Archive for February 2008

Family Dinner in Three Parts

Scene One: Various crowded (or not-so-crowded) restaurants in and around Yosemite, where the staff struggles to find room for our party of eight, so we sit at adjoining tables or booths: four grownups and a happy, growly baby at one, three “big kids” at another. The kids are delighted to be on their own. They color with intense concentration, push their pictures aside for a few moments to eat their dinners, and then color some more. The grownups relax and drink their wine. The baby says “rar-rar-rar” and chews her spoon.

Scene Two: Our dinner table at home, where we are just starting to dig into our pasta with roasted cauliflower.

The players (as usual): Tony, me, Ben and Eli

Eli, pausing before a bite, sitting up a bit straighter: “So Ben, how was your day?”

Ben (taken aback for a moment, then smiling): “Good. [pause] How was your day?”

Eli (delighted): “Good.”

They return to their meals. Tony and I smile and don’t say a word, enjoying the moment.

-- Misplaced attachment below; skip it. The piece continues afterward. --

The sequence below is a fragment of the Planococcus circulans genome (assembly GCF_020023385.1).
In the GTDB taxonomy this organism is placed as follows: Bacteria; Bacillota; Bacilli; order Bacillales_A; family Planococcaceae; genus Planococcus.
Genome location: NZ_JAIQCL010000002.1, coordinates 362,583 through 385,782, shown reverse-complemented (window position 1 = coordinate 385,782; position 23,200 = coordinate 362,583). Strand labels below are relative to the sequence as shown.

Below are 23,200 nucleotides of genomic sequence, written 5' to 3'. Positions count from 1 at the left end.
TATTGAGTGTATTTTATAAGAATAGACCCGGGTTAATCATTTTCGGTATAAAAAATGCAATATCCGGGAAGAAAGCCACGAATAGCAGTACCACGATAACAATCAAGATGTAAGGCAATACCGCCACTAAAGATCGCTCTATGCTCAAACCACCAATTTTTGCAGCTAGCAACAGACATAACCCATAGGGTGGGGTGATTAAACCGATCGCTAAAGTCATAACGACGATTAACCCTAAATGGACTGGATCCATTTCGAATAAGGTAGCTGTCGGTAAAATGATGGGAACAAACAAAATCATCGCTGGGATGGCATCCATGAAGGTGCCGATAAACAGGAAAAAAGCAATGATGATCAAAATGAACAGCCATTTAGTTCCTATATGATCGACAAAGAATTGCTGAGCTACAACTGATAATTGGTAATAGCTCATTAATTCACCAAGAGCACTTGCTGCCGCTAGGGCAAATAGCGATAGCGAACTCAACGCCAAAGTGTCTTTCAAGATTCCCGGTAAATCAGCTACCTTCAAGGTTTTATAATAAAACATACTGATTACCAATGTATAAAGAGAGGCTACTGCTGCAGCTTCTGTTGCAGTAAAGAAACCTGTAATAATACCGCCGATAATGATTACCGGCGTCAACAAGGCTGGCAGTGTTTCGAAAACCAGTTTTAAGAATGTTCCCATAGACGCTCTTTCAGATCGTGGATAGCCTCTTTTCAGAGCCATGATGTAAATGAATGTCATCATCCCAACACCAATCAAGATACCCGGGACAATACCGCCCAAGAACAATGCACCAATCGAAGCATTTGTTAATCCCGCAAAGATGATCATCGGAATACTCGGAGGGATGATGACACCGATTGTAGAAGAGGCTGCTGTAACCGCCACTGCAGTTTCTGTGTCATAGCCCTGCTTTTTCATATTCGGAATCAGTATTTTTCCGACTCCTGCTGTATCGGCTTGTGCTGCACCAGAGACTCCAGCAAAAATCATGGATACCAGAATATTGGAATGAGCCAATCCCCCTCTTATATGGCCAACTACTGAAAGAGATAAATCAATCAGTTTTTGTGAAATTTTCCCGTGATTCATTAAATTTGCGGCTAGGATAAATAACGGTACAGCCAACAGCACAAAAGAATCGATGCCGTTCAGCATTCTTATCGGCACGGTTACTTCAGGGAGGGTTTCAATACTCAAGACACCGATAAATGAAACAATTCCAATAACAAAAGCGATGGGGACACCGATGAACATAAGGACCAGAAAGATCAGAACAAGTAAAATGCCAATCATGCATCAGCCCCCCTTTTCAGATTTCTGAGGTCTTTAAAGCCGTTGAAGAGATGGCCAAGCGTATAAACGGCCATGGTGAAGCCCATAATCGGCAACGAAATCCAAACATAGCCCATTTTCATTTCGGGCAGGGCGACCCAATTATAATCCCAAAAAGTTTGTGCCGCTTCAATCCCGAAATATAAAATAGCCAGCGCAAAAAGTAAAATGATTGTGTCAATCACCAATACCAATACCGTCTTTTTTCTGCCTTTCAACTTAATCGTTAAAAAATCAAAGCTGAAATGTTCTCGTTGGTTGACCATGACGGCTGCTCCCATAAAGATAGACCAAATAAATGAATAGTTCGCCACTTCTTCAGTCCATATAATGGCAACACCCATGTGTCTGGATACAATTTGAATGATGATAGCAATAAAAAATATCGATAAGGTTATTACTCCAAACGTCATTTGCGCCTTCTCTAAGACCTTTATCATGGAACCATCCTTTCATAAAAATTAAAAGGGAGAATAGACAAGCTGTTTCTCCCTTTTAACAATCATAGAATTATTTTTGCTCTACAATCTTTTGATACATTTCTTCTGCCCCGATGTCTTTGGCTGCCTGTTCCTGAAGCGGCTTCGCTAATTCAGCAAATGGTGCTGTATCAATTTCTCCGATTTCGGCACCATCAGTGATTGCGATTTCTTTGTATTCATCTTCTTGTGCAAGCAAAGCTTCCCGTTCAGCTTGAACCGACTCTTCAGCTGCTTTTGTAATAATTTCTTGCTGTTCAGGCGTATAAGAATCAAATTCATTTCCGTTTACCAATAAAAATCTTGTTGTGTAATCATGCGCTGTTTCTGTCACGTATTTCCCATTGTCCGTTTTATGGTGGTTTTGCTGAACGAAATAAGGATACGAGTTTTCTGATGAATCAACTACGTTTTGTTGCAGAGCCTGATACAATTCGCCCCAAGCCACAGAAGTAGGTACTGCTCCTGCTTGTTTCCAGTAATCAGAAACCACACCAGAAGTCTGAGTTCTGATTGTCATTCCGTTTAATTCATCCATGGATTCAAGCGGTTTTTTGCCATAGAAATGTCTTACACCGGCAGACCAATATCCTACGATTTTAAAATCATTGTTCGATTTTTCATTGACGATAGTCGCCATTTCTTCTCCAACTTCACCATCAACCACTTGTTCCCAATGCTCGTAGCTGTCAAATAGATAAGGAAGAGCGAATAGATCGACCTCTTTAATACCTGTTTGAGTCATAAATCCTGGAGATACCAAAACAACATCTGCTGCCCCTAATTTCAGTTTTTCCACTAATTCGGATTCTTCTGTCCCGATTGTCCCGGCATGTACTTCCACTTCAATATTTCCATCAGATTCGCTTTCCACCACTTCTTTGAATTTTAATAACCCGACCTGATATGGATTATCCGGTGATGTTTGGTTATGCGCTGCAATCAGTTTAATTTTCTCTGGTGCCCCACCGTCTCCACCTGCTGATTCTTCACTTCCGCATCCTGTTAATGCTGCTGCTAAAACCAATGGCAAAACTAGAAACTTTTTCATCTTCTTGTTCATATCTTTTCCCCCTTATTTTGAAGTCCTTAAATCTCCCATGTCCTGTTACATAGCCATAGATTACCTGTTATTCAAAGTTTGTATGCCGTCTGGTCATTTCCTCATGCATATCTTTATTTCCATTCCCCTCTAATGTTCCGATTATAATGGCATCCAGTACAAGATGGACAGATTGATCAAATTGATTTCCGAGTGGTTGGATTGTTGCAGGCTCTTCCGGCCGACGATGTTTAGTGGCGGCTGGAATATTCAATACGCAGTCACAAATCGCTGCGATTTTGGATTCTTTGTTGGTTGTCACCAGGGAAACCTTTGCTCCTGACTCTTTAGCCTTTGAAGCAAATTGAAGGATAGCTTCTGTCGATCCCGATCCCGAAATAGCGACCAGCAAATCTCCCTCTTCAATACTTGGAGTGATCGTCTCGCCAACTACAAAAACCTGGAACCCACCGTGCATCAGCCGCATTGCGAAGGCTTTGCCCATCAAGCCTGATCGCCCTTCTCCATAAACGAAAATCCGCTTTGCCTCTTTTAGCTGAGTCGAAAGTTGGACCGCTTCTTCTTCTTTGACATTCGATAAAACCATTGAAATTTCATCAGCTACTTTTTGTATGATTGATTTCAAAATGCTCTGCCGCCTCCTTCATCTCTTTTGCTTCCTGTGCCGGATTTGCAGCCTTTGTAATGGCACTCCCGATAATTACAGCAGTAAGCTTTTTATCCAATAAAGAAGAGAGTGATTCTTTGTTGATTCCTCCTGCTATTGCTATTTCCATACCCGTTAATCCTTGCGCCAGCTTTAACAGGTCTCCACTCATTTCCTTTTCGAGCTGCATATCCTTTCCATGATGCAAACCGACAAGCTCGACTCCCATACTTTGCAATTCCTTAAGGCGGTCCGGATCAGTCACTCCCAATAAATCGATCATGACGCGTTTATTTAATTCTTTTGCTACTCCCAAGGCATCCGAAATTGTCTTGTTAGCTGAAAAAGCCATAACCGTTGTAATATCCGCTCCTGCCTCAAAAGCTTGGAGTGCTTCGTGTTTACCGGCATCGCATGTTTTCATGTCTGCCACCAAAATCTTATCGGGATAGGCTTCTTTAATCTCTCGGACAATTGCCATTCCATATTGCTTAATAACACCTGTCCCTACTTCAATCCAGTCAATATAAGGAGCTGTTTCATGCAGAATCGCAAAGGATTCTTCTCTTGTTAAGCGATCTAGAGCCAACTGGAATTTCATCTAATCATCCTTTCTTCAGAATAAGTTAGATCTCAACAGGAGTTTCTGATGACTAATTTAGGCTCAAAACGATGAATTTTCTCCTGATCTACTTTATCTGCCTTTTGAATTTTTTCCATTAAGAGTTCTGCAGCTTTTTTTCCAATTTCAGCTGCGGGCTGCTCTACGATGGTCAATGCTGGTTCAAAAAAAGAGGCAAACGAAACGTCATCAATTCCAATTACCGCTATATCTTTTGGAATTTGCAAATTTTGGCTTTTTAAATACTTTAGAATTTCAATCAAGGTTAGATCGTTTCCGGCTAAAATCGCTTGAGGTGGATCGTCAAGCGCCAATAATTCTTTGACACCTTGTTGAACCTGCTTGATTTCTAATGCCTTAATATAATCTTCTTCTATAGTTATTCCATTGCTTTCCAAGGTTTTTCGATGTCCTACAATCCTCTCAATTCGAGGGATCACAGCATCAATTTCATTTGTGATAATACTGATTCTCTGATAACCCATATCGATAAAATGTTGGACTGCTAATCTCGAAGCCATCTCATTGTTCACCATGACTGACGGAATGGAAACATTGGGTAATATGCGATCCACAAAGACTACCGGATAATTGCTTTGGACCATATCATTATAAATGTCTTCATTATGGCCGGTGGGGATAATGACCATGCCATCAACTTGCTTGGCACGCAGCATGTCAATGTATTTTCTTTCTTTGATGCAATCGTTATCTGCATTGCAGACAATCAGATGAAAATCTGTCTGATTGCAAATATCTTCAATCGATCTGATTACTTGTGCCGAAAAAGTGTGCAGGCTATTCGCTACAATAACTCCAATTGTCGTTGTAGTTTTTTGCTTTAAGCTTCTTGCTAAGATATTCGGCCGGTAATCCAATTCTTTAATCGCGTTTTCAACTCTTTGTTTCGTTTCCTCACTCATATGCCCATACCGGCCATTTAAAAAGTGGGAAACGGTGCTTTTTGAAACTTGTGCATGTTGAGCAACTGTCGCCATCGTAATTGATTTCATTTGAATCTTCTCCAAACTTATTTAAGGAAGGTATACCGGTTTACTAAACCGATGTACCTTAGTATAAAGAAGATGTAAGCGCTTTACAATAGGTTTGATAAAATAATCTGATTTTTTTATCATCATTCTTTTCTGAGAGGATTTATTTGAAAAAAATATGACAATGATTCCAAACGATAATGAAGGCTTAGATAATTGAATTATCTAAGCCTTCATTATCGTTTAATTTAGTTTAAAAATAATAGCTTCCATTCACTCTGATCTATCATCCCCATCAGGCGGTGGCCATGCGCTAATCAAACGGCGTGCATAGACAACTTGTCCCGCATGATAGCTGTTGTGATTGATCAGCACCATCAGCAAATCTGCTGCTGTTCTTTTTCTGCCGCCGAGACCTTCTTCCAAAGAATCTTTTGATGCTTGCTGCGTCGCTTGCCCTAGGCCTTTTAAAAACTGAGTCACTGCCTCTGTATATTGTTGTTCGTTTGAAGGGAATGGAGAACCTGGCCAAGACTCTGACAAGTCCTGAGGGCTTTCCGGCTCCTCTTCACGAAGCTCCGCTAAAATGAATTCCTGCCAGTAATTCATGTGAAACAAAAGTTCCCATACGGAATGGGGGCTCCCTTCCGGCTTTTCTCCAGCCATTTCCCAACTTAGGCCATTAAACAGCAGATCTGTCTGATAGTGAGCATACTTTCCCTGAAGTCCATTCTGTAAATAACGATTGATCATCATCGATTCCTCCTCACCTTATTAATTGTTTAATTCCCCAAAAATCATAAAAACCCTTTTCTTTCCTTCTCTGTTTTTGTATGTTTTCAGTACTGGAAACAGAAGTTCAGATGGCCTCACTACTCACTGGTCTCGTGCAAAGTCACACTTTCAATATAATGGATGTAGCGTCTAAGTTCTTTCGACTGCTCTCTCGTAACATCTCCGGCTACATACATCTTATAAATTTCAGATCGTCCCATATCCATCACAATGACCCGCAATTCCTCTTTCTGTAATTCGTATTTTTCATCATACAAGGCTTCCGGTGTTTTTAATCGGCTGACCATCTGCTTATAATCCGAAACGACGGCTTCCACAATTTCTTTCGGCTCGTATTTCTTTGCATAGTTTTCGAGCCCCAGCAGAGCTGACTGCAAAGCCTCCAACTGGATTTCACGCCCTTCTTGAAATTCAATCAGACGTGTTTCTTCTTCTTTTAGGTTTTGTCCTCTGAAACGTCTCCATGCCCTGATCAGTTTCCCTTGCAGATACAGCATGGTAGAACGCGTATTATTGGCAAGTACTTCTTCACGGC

Scene Three: Our table at home, again; this time we’re eating pasta with chard.

Ben, stuffing a bite into his mouth: “Eli?”

Eli pauses, looks over at his brother and gazes at him blankly as Ben, his mouth full, makes an unintelligible remark.

Eli (paraphrasing a line he’s heard us use daily): “Ben? maybe you should swallow that bite and then talk; I didn’t understand your words.”

Of course, it’s not always so polite around here; just last night, with Tony out, I left the table –taking the boys’ half-full plates with me — when they wouldn’t stop their shrieking contest. But every day it gets to be a bit more like dining with people than with animals. At the very least, we have come a long way from the days of grabbed bites while walking a screaming, colicky baby in circles around the dinner table, and for that, I am truly grateful.

The First Tooth

We don’t seem to track milestones in Ben’s development so much these days. Some time recently we noticed that he can read silently now (which means Eli doesn’t get so many bedtime stories read by his big brother any more), but the days of noting — and recording– the first step, the first jump. . . those days are long past. (He’s playing basketball now, but we’re not holding our breaths for the first slam dunk.)